Stocks decouple from bonds as S&P 500 gain defies yield drop

Lockstep Moves

The stock-market rally last week was a departure from increasingly lockstep moves among equity prices and bond yields, where correlations in 2013 have reached record highs. U.S. equities and bond rates have moved in the same direction 80% of the time this quarter as investors sold fixed-income securities amid signs of an improving economy, compared with an average of 63% of the time since the S&P 500 began tumbling from the October 2007 record, according to data compiled by Bloomberg.

While close moves between yields and stocks increased, bonds have risen with equities since 2009 as the Fed spent more than $2 trillion buying securities. U.S. Treasuries have gained 18%, according to Bank of America Corp. indexes, since the S&P 500 kicked off a 135% rally in March 2009.

Treasury yield declines in the past month came as Cyprus imposed losses on uninsured depositors and Bank of Japan Governor Haruhiko Kuroda said he will double monthly bond buying to 7.5 trillion yen ($80 billion), pushing the Asian nation’s investors to shun their government’s bonds in favor of U.S. Treasuries. The Fed is buying $85 billion a month in bonds.

Weakening Yen

“The policy goal of weakening the yen has driven investors into other currencies where higher yields are available, including the dollar and euro bond markets,” said Howard Ward, chief investment officer at Rye, New York-based Gamco Investors Inc., which oversees $36.7 billion. “Some of this capital flight out of the yen also finds its way into equity markets.”

Japanese investors bought a net 645 billion yen of foreign equity securities in the week ended March 23, according to Japan’s Ministry of Finance. That’s the highest level since the data began in 2005. Purchases reached 1.61 trillion in March, also a record, the data show.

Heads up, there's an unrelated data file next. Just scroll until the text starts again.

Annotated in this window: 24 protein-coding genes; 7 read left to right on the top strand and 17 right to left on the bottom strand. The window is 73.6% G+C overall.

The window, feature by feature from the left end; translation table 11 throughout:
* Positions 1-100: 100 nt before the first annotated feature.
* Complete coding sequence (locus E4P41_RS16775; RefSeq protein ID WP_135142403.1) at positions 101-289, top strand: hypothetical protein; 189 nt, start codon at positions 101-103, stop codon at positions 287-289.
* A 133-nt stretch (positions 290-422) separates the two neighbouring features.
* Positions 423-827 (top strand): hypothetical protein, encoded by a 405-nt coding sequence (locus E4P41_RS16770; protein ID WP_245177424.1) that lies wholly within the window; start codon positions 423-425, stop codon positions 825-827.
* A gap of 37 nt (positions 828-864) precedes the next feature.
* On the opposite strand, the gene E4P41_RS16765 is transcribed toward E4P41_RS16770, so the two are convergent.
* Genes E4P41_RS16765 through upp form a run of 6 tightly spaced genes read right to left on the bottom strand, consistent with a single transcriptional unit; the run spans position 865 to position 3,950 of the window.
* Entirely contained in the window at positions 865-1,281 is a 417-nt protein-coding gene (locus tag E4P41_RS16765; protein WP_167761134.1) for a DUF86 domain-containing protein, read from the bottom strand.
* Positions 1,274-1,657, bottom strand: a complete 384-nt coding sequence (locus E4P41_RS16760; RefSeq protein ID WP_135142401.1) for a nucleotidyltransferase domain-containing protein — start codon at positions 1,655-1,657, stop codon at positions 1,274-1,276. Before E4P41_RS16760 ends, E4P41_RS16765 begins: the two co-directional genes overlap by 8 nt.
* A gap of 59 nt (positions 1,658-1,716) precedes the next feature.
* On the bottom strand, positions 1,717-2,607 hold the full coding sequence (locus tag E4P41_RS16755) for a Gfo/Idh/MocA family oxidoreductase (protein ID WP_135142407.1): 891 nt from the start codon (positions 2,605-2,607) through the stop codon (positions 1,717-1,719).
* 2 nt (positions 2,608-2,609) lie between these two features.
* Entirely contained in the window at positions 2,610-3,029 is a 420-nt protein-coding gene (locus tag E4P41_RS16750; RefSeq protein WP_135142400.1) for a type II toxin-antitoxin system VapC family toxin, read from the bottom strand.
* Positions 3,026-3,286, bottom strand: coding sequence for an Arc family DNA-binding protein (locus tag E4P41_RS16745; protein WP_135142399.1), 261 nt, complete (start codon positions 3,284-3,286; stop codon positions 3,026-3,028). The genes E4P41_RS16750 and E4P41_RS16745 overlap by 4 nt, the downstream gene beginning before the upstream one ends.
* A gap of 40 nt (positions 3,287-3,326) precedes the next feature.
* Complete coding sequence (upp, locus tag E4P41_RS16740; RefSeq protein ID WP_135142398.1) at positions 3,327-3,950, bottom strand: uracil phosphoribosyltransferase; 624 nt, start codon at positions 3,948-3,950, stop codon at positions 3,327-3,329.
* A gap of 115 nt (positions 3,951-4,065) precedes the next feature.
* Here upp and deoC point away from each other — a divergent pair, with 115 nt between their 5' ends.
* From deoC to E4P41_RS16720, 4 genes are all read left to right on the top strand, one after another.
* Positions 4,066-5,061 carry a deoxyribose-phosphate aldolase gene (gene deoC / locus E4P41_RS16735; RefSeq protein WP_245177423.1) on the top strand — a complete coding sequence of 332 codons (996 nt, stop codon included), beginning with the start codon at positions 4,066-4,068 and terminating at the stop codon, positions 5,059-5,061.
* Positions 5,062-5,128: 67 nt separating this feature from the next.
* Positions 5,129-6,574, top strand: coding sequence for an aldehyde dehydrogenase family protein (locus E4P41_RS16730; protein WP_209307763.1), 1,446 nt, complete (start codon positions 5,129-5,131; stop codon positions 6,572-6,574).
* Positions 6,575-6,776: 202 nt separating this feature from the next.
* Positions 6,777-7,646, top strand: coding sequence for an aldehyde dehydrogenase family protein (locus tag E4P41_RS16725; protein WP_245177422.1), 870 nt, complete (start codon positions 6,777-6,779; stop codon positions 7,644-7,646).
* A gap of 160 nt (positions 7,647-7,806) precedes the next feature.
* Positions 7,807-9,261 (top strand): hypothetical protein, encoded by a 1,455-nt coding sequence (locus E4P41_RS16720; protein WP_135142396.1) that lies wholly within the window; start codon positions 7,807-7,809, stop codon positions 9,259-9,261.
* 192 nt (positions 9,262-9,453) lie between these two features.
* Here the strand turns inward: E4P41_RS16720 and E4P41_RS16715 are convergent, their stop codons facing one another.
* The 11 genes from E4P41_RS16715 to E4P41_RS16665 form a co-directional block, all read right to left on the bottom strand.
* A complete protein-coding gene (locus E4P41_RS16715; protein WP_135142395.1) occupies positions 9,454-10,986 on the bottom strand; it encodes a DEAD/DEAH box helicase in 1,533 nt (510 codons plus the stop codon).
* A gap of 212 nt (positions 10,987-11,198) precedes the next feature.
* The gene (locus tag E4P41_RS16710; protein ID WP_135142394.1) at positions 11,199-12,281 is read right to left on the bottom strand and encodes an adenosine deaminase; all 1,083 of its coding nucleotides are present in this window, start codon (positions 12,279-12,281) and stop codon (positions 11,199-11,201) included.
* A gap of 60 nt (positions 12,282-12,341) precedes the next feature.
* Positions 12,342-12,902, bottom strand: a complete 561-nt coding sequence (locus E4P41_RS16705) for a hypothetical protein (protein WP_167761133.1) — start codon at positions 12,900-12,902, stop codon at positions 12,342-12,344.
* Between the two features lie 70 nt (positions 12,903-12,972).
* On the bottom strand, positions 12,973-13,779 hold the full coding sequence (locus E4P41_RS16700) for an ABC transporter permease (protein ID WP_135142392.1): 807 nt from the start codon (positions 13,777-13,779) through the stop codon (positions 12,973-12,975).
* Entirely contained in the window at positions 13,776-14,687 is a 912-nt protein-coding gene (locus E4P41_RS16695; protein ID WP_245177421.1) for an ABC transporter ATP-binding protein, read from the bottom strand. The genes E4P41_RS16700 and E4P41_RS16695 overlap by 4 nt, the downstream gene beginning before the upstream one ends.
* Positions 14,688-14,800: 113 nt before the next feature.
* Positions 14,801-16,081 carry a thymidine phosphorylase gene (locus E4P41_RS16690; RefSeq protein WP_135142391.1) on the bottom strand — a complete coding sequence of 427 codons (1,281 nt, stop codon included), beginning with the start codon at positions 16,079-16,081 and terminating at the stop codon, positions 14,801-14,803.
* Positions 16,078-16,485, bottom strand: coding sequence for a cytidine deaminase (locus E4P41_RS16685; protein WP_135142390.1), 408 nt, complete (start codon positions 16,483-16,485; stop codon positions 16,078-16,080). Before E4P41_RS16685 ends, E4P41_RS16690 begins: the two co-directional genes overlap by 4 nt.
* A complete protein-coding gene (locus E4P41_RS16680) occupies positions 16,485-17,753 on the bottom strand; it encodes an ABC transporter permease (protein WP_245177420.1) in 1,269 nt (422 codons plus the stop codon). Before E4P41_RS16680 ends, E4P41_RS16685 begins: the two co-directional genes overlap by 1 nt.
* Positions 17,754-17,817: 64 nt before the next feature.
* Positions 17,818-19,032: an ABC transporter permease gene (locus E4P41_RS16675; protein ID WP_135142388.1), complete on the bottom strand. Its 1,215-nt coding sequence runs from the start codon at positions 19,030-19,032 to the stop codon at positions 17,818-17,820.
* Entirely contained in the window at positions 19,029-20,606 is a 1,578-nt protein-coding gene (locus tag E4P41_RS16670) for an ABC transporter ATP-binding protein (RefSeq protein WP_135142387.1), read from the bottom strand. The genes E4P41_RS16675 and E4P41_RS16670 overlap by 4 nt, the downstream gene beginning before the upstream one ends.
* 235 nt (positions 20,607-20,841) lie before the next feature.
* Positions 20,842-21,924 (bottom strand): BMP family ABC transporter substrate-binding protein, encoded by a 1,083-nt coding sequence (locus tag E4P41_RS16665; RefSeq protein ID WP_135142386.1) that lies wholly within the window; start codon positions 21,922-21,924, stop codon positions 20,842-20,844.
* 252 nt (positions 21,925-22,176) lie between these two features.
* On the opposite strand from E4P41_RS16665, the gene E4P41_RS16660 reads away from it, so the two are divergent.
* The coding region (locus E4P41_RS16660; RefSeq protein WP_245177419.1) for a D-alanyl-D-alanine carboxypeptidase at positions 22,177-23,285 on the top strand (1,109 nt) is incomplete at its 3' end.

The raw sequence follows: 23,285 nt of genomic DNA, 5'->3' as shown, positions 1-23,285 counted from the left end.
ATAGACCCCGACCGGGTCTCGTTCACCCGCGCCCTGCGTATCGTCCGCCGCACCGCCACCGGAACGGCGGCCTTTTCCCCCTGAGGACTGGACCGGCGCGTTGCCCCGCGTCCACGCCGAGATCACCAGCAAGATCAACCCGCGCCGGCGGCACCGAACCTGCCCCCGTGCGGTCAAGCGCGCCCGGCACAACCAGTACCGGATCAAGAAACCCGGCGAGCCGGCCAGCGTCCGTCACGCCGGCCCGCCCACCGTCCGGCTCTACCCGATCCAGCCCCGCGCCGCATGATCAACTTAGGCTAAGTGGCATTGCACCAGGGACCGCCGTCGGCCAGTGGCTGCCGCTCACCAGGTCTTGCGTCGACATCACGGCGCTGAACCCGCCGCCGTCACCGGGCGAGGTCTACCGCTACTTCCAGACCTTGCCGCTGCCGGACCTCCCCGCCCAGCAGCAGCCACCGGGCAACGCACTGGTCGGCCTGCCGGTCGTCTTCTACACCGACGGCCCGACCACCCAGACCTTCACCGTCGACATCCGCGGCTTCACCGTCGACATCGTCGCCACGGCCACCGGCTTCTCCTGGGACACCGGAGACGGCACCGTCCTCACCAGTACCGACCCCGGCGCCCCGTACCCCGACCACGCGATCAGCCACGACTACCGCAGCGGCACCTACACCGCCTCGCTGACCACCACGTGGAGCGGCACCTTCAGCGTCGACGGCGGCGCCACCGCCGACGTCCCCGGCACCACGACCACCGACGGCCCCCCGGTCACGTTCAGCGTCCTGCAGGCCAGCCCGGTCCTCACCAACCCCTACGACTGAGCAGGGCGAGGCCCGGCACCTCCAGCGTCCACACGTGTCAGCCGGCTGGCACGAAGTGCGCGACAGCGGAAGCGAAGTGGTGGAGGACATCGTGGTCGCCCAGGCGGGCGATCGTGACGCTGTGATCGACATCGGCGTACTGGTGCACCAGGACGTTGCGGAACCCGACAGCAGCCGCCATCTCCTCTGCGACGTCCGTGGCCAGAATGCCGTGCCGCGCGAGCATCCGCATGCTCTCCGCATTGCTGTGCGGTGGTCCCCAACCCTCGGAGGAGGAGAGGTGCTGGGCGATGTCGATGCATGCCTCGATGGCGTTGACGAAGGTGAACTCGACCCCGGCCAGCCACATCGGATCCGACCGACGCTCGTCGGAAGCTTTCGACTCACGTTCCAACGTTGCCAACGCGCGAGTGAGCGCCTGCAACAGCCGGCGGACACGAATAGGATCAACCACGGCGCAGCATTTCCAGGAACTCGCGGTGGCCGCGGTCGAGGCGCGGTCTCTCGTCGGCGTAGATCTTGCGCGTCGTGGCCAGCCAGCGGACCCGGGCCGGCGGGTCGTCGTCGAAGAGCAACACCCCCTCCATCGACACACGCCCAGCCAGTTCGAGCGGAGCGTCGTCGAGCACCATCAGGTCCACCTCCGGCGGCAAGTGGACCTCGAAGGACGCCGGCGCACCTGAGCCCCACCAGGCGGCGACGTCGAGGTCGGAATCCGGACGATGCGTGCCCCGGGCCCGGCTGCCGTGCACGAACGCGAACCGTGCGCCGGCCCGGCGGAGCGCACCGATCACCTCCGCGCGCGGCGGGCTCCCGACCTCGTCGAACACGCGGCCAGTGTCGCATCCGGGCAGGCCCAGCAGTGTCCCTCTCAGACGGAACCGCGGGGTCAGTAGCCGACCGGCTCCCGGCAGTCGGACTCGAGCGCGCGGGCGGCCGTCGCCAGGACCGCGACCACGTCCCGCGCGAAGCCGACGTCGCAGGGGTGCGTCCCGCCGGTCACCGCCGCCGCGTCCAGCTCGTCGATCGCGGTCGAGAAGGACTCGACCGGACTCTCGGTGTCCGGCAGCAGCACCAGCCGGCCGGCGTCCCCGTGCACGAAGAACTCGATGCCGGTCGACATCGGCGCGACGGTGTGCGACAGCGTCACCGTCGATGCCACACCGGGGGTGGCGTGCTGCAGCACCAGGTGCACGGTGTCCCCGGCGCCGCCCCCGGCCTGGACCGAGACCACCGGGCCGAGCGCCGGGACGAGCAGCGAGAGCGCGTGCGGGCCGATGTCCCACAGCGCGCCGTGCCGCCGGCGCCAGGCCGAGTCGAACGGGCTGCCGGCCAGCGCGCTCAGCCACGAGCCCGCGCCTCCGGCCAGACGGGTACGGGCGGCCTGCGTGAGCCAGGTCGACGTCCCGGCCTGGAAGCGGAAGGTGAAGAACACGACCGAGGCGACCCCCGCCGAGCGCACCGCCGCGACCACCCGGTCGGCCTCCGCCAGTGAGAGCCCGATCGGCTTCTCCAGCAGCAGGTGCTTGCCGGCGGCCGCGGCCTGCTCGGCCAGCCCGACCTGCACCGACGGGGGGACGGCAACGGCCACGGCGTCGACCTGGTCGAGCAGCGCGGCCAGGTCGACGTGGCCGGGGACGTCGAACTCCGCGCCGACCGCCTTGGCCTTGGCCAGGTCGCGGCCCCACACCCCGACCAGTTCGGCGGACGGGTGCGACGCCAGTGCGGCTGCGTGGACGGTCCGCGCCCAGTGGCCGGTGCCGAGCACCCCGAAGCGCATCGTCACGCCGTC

Stocks have climbed as pessimism among the biggest speculators diminished. A gauge of hedge-fund bullishness measuring the proportion of their holdings that represent wagers on rising stocks climbed to 51.6% last week, up from 47.3 at the end of 2012, according to data compiled by International Strategy & Investment Group in Washington.

Short covering helped drive gains last week. An index of S&P 500 companies with the most bearish bets increased 5.1% during the first four days of last week, increasing more than the equity gauge each day. The basket compiled by Goldman Sachs Group Inc. has rallied 16% in 2013, about four percentage points more than the S&P 500.

Overweight Equities

A net 57% of global money managers, who together oversee about $578 billion, said they were overweight on equities last month, the highest reading since early 2011, according to a Bank of America Corp. survey released March 19. That’s up from 51% in February. Holdings in U.S. stocks were at their highest level in eight months, it showed.

Stocks climbing as yields declining “is not inconsistent,” Johanna Kyrklund, who helps oversee $345 billion at Schroder Investment Management in London, said in an interview on April 11. “The bond yield fell because we had a slight weakening in the data, and people are buying equities because they are looking for return,” she said. “You don’t need a global recovery for that rally to continue.”

Plunges in Treasury yields matching the decline since mid-March have accompanied weakening equity prices 12 out of 14 times since 2010, according to data compiled by Bloomberg.

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